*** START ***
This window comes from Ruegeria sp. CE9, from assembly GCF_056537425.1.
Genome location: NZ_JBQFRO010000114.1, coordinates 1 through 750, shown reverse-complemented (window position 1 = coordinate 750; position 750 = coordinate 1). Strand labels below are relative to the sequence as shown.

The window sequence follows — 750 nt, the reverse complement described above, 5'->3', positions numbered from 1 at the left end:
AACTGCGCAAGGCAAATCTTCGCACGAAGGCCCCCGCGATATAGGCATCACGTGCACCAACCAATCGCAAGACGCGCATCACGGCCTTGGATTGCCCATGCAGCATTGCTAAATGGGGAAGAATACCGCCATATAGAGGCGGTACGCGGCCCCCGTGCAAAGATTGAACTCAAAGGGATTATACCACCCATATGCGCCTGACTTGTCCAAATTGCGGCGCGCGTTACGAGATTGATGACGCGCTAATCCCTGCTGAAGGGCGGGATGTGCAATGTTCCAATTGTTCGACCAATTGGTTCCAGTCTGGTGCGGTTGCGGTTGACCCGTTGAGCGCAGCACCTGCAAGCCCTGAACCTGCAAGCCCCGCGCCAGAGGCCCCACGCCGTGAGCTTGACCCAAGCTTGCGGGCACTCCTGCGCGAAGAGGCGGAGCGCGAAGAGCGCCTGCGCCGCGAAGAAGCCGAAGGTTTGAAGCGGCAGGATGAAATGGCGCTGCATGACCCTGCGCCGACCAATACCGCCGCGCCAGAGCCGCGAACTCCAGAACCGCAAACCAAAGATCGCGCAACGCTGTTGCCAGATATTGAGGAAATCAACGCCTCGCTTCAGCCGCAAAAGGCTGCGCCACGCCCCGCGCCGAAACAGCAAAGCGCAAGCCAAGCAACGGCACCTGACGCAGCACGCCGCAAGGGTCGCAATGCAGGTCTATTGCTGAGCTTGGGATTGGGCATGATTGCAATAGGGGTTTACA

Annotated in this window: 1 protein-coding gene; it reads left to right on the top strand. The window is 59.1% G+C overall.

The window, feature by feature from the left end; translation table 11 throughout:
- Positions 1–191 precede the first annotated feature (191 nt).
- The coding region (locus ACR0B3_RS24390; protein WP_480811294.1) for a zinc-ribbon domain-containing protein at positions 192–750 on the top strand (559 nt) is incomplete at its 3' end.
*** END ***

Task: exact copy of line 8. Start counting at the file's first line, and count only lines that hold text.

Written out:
- The coding region (locus ACR0B3_RS24390; protein WP_480811294.1) for a zinc-ribbon domain-containing protein at positions 192–750 on the top strand (559 nt) is incomplete at its 3' end.